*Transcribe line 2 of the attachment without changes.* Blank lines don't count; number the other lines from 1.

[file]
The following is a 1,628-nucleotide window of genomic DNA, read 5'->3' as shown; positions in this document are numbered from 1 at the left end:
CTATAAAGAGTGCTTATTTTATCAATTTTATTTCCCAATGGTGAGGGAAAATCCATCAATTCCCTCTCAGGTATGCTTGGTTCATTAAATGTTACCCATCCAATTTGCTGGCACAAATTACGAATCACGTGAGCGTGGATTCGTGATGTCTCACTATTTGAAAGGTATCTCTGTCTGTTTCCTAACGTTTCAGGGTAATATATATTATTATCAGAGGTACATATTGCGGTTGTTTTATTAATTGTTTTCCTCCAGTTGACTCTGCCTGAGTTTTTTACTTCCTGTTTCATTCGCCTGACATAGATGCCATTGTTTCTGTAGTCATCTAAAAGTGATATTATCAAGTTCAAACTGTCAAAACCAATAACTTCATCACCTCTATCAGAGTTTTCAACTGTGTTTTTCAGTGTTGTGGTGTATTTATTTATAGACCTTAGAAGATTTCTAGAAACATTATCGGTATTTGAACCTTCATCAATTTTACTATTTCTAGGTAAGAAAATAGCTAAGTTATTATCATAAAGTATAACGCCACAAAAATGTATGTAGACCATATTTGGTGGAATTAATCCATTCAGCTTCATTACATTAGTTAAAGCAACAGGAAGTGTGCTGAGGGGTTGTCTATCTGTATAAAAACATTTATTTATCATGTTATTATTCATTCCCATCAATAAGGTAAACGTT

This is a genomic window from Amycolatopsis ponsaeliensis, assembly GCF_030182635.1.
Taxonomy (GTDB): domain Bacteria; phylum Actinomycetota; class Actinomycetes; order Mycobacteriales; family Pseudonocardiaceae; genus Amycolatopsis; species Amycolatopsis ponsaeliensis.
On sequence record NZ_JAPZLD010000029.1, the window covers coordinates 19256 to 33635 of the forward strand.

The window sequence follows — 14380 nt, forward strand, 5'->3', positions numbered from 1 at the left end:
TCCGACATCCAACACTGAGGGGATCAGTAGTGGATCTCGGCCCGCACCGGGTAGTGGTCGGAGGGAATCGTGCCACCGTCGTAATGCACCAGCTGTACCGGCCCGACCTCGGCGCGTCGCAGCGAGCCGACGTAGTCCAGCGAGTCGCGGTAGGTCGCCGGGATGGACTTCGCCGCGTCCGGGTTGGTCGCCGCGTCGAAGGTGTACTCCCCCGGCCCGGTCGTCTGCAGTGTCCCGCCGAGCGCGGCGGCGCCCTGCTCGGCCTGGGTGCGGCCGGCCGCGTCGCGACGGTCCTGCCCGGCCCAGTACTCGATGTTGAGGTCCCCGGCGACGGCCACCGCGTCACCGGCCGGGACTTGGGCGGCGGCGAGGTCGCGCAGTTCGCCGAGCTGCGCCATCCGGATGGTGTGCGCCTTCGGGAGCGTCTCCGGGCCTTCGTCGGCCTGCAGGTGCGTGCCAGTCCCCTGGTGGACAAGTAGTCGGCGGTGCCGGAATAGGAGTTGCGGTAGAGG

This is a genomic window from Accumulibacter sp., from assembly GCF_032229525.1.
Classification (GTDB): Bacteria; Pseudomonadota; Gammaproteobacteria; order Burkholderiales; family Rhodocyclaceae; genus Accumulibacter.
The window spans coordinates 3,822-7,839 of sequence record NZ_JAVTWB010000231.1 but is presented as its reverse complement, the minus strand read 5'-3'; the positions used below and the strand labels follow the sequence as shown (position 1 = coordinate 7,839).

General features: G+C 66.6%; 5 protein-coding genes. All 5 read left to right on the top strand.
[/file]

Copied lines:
CTATAAAGAGTGCTTATTTTATCAATTTTATTTCCCAATGGTGAGGGAAAATCCATCAATTCCCTCTCAGGTATGCTTGGTTCATTAAATGTTACCCATCCAATTTGCTGGCACAAATTACGAATCACGTGAGCGTGGATTCGTGATGTCTCACTATTTGAAAGGTATCTCTGTCTGTTTCCTAACGTTTCAGGGTAATATATATTATTATCAGAGGTACATATTGCGGTTGTTTTATTAATTGTTTTCCTCCAGTTGACTCTGCCTGAGTTTTTTACTTCCTGTTTCATTCGCCTGACATAGATGCCATTGTTTCTGTAGTCATCTAAAAGTGATATTATCAAGTTCAAACTGTCAAAACCAATAACTTCATCACCTCTATCAGAGTTTTCAACTGTGTTTTTCAGTGTTGTGGTGTATTTATTTATAGACCTTAGAAGATTTCTAGAAACATTATCGGTATTTGAACCTTCATCAATTTTACTATTTCTAGGTAAGAAAATAGCTAAGTTATTATCATAAAGTATAACGCCACAAAAATGTATGTAGACCATATTTGGTGGAATTAATCCATTCAGCTTCATTACATTAGTTAAAGCAACAGGAAGTGTGCTGAGGGGTTGTCTATCTGTATAAAAACATTTATTTATCATGTTATTATTCATTCCCATCAATAAGGTAAACGTT